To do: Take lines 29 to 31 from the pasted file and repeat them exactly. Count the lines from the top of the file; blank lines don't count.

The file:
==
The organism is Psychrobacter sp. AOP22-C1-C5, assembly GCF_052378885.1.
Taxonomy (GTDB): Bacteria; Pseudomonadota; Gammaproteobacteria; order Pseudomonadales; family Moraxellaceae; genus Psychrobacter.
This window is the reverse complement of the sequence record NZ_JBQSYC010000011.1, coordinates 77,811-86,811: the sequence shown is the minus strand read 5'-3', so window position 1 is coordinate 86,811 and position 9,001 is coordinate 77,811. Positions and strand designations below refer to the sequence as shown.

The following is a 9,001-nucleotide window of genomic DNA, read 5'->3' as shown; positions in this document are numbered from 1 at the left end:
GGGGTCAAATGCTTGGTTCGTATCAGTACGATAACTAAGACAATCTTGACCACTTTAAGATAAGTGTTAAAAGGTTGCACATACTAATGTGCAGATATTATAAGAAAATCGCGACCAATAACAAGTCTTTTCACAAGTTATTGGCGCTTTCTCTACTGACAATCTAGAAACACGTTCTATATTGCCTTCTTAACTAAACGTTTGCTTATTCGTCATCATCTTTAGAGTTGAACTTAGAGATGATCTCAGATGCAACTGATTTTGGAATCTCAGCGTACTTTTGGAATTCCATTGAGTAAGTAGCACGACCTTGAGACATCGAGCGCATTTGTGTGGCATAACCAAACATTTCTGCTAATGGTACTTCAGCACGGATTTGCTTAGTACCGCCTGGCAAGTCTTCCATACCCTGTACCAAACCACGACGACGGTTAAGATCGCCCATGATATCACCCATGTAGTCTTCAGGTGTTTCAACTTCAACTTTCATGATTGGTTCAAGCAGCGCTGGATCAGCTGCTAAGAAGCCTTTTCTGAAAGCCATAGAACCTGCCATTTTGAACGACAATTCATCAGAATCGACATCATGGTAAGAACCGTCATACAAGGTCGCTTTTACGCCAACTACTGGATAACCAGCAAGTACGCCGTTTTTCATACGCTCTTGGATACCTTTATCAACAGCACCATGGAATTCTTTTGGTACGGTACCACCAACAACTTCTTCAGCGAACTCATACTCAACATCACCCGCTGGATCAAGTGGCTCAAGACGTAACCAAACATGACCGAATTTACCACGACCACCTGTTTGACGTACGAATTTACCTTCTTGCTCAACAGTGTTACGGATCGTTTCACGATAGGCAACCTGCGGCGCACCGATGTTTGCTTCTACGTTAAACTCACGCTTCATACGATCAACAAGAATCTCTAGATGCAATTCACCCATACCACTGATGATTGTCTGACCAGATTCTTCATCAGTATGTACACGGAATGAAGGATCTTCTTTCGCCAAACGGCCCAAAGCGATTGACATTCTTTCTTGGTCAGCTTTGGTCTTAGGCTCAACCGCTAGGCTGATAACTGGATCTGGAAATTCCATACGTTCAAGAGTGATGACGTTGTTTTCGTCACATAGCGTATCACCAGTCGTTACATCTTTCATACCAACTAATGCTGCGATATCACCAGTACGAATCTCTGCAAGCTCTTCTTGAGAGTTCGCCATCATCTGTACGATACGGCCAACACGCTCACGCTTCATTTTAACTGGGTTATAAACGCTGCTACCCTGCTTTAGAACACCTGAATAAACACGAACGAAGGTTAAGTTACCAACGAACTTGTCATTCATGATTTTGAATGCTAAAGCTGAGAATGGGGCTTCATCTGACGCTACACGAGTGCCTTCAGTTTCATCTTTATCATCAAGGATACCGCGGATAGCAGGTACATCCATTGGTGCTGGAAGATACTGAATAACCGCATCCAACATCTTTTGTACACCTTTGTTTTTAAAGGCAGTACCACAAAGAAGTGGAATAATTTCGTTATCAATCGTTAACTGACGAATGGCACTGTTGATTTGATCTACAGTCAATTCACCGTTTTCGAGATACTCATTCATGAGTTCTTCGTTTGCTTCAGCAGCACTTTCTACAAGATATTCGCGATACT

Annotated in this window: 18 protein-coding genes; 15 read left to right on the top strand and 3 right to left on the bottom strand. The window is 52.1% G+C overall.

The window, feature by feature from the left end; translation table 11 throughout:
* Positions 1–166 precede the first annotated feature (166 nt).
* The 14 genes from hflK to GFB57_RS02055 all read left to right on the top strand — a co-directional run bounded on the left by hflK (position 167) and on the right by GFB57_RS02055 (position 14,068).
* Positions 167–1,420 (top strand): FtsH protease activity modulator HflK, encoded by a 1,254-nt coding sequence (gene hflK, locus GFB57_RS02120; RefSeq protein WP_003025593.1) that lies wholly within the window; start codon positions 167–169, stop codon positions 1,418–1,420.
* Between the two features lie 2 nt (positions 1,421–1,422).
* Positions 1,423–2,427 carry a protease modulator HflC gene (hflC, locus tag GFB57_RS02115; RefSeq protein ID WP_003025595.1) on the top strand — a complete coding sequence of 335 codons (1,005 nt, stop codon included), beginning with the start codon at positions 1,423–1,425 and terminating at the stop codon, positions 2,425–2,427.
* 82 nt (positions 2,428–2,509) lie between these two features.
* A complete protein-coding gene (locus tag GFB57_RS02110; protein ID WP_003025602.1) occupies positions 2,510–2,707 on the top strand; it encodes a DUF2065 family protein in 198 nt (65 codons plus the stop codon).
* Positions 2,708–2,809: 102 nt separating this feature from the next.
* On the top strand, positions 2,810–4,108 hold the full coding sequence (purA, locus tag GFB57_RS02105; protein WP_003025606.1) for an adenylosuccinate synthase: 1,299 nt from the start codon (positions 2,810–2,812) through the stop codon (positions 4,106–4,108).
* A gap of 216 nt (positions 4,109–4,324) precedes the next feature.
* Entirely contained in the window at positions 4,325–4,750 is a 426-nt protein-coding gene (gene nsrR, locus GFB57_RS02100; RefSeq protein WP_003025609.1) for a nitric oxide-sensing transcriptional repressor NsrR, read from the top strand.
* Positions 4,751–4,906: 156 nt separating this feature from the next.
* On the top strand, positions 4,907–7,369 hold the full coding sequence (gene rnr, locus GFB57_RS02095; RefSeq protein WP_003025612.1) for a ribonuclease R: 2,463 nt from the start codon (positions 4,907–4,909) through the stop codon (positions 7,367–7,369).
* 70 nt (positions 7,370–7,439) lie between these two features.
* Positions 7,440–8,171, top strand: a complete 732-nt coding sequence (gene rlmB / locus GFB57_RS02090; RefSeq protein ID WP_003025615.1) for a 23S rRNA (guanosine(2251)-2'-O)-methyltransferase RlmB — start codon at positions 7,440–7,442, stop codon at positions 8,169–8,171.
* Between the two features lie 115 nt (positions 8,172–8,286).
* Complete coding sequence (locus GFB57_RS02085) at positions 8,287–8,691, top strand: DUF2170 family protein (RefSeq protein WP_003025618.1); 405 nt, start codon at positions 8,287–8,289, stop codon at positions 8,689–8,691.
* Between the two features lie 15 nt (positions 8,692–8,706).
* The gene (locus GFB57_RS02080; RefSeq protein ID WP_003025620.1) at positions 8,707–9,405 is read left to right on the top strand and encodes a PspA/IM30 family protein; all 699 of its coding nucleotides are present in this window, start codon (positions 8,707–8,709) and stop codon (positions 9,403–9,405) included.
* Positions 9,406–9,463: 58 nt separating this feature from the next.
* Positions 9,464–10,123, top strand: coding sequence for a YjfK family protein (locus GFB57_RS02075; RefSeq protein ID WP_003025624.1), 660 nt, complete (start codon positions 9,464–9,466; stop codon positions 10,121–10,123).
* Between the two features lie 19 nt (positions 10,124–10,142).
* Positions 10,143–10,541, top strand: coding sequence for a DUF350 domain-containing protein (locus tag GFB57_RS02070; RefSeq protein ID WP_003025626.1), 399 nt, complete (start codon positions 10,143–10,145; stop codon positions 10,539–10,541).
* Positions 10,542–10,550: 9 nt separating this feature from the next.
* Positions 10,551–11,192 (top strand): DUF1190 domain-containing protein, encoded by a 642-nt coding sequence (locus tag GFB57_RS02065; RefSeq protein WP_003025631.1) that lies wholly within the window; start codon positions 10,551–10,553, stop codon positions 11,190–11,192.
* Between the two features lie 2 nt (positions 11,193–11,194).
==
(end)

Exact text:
* Between the two features lie 19 nt (positions 10,124–10,142).
* Positions 10,143–10,541, top strand: coding sequence for a DUF350 domain-containing protein (locus tag GFB57_RS02070; RefSeq protein ID WP_003025626.1), 399 nt, complete (start codon positions 10,143–10,145; stop codon positions 10,539–10,541).
* Positions 10,542–10,550: 9 nt separating this feature from the next.